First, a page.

U.S., Japan Working to Resolve Impasse Over Relocation of Marines

COMMENTARY | The stalled negotiations over the relocation of thousands of U.S. Marines from Japan’s southernmost prefecture of Okinawa to the U.S. territory of Guam have resulted in both countries agreeing to a revised plan, according to various news sources .

The Obama administration intends to move 4,700 of the 8,000 Okinawa-based Marines to Guam, while the remainder would be distributed according to military planning needs in Darwin, Australia, the Philippines and Hawaii.

The initial plan, hammered out by the U.S. and Japan in 2006, included a provision that about 8,000 Marines and approximately 9,000 of their dependents would be moved permanently to Guam to decrease the burden Okinawa has assumed for decades in providing a home for tens of thousands of U.S. forces.

This was contingent on a substitute for some functions of the Futenma air base-located in the city of Ginowan-being constructed in Henoko, a more sparsely populated area. However, it now appears certain that the resolution of the Futenma conflict will come at a later date.

Okinawa, which accounts for a mere 0.6 percent of Japan’s land area, hosts about half of all U.S. military forces in country. U.S. military bases and other facilities occupy in excess of 10 percent of Okinawa Prefecture’s usable land area.

The proposed new base drew immediate and stiff opposition from Okinawans who objected to any additional base facilities on the island, and the negative impact they could have on the environment around Henoko. More specifically, protesters are gravely concerned about the sensitive coral reefs in the adjacent waters and endangered sea life. This issue has not only worried Okinawans, but many others worldwide.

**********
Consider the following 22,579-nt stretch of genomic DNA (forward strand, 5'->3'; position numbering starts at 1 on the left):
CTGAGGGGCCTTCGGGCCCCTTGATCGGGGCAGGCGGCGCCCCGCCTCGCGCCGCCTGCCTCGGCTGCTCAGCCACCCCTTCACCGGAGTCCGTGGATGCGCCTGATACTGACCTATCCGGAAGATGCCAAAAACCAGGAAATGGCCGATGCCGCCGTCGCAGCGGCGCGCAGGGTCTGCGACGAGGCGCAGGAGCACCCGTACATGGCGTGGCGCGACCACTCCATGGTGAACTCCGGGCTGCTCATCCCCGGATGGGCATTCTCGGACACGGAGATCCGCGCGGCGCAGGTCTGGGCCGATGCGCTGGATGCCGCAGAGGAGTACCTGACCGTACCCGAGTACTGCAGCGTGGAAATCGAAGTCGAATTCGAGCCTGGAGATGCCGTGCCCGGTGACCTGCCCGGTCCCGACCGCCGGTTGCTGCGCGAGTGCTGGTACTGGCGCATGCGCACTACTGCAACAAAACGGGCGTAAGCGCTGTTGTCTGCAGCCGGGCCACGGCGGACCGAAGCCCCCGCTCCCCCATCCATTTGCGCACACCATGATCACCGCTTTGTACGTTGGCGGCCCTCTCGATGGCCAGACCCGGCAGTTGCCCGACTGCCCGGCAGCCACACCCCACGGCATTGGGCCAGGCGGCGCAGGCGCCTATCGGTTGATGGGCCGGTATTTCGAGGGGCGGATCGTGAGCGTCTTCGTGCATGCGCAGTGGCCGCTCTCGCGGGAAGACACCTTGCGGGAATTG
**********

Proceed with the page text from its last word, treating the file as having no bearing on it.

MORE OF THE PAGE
As the realignment of U.S. forces in the Pacific evolves, the U.S. is keeping a wary eye on China’s growing military might. It is preparing contingency plans to project U.S. military power where needed in the future to protect U.S. interests and its allies. This includes Japan’s need for a robust U.S. military presence on Okinawa for decades to come.

Japan is embroiled in a dispute with China over sovereignty of the Japan-controlled Senkaku Islands in the East China Sea-just over 400 kilometers to the west of Okinawa. This ongoing row over the uninhabited islands is a major issue due to both nations’ desire to acquire the mineral wealth, especially the oil fields, located under the oceans surrounding the Senkakus, which have little value other than their strategic location.

China has made aggressive moves lately to access oil and natural gas in areas that Japan considers part of its Exclusive Economic Zone and has ignored Japan’s protests of a violation of its territory, even though both nations agreed in 2008 to joint development of the oil fields.

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